Man's Greatest Invention

When man invented the bicycle he reached the peak of his attainments. Here was a machine of precision and balance for the convenience of man. And (unlike subsequent inventions for man's convenience) the more he used it, the fitter his body became. Here, for once, was a product of man's brain that was entirely beneficial to those who used it, and of no harm or irritation to others. Progress should have stopped when man invented the bicycle. - Elizabeth West

Purpose and Mission


To share our experience and to encourage and inspire others to use a bicycle as a form of year round recreation and transportation. To be an example of living car-free and to help others to make the transition to having a car-light or car-free life style.

Our bodies is the engine that moves us.

Saturday, February 13, 2010

What Stops You...?

With the short summers that we experience here in Calgary, I've often looked for ways to make my commute longer; like taking the long scenic way home. Commuting simply became another opportunity to ride my bike.  I was able to combine commuting with pleasure riding.  Commuting between the core and Westhills Shopping Center, I would take a route that would have me pass through the Glenmore area and around the south side of the reservoir before coming out at Weaselhead Park, then onto 37th St S.W. and then head N.W. into the Westhills area.  When I arrived at my work place, I had the ability to bring my bike indoors.  I could then look forward to the ride home.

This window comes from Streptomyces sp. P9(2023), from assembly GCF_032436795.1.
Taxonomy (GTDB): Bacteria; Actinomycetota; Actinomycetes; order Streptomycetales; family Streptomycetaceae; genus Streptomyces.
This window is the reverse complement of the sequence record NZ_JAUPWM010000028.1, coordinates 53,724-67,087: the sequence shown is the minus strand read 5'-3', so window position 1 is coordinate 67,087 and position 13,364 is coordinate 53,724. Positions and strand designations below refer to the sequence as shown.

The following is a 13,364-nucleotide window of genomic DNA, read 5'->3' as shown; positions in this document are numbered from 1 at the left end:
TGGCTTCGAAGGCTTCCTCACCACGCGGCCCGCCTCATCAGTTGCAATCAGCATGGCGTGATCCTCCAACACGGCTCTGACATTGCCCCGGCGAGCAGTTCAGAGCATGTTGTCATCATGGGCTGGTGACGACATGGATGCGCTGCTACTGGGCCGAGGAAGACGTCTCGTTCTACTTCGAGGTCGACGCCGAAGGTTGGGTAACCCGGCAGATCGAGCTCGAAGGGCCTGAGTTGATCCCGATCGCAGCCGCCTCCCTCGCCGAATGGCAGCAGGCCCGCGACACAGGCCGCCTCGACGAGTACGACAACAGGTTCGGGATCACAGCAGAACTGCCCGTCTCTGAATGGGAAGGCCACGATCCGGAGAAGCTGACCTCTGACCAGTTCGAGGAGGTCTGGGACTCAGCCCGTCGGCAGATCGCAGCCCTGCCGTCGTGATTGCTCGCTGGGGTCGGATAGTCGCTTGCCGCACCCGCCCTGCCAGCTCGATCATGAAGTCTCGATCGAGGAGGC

The view from the entrance to the park @ 37th St. S.W.


 
Two of the most often stated obstacles preventing cyclists from commuting on their bikes are the lack of secure parking and the inability to shower and change before walking into the office.  Are you one of those people?  Would you use a different bike to commute with if you knew for certain your bike would be there when you came to retrieve it?  Would you find a shower facility in close proximity to your parking spot useful?  How would you feel if this was within a few minutes walk to the office?  What would you be willing to pay for this kind of convenience and security?  Would you use your bike more if these services were available to you?



Specifically, would you use your bike instead of driving your car and paying the high cost of parking in the core?  And would you use your bike instead of public transit?



Please feel free to comment, we want to hear from you.

8 comments: